As the last bit of daylight leaves us we barely light the charcoal before a man assists us. We met him earlier, in town, after he told us the local shop owner (who could sell us a lighter) was out harvesting his sweet potatoes but would be back in an hour. We sap the last bit of fluid out of a borrowed red clicker and he strolls up from behind our tent with a tabletop gas canister in one hand and a nozzle in the other, perhaps sensing our desperation from afar, then ignites the grill’s coal like firing pottery or field cauterizing an unexpected amuptation. I watch the reflection of the fire in his crazed eyes! On the metal grill skillet Jessy and I fry thawed chicken on skewers, mushrooms, cherry tomatoes, and miniature hamburgers that we picked up from a different market earlier and let out at the camp site to de-freeze while we combed the beach for sea glass and ankle-deep skipped flat rocks off the waves. Dessert is a hearty metal can of Pork and Beans heated in the can and eaten with plastic spoons, a rare treat that somehow completes the night.

After a few hours of restless sleep I hear some rustling, some scrape-y sounds from outside our tent, and while figuring they are from some manner of hostile beastie I choose to investigate anyway with the aid of Jessy’s tiny broken-Crayola-sized travel flashlight. Under the space left inside the scalene triangle made with the ground, an off-kilter tree, and the propped-up grill tray, I see two large hermit crabs stretching their pincers out like Michelangelo’s Creation of Adam to scratch the bits of stuck-on chicken meat that still remain, and then I pan the light and see more of them and more, twenty or thirty of them congregating and marching through the place where we had tossed a couple tough mushroom stems, some oil from the griddle, poking at the ground. They prattle on, larger hermits with tiny ones following them, as the oceanic pied-piper, not but a hundred feet away from our tent, plays for them. The music for me is the ebb of the ocean, rhythm guitar to their tiny little steps over dried leaves and pine-needle kindling, sounds like we’re a piece of sliced banana in a bowl of active Rice Krispies and the world is snap crackle popping.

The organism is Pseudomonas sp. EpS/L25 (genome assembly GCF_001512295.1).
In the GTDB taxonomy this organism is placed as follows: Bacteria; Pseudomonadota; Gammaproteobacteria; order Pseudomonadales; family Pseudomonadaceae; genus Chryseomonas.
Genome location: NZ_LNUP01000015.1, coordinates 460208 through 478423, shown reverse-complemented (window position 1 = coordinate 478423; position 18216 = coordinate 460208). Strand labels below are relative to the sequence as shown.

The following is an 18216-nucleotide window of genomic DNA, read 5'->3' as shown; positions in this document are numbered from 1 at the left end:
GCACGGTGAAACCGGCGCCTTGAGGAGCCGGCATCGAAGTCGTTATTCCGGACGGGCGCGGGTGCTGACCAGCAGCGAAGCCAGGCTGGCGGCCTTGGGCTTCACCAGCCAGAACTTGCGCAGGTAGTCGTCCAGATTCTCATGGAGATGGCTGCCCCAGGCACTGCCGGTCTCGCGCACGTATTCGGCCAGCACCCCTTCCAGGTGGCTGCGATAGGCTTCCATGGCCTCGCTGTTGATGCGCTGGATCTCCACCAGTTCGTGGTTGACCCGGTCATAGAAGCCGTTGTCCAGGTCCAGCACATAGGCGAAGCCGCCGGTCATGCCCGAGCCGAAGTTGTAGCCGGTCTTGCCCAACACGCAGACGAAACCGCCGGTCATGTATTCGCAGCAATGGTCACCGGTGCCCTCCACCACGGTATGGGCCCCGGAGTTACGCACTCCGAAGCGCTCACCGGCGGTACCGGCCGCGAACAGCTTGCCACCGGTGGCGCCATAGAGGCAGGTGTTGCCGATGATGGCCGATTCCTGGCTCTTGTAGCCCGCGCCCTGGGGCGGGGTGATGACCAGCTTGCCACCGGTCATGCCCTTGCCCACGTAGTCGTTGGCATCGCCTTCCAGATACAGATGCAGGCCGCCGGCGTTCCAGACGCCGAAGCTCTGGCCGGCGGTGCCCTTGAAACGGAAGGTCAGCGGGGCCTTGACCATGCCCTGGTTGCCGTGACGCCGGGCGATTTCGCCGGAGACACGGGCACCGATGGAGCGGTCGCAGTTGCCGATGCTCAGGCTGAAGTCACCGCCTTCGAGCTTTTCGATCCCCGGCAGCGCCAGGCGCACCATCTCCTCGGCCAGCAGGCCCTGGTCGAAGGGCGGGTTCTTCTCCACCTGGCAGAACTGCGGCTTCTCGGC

We do other things. We take a kayak out on the water, get caught in a thunderstorm while bringing home a bottle of wine, and peer at old garbage like lost histories washed ashore. We eat goya, a bitter melon, and shikwasa, a sour lime. We drink Orion beer, root beer, Dr. Pepper, eat fried bread with chicken inside it, chicken with potatoes around it, potatoes with cheese and chili on them, sesame seed ice cream, rice with taco meat, pasta, steak, Korean soup, Japanese breakfast. I eat a bowl full of pig ears slathered in miso sauce and walk through an open air market where the dead eyes of fish peer into my soul from beds of ice. I sit on beaches and stand on mountains just to look. We sit in bathtubs full of hot water outside and drink little glasses of mango juice. I wander into a two story arcade and destroy a huge gold robot with Chun-Li from Street Fighter and a guy that looks like Speed Racer. I buy Okinawan liquor and special salt to bring home, I ride a rented bicycle through puddles, I burn my skin in the sun.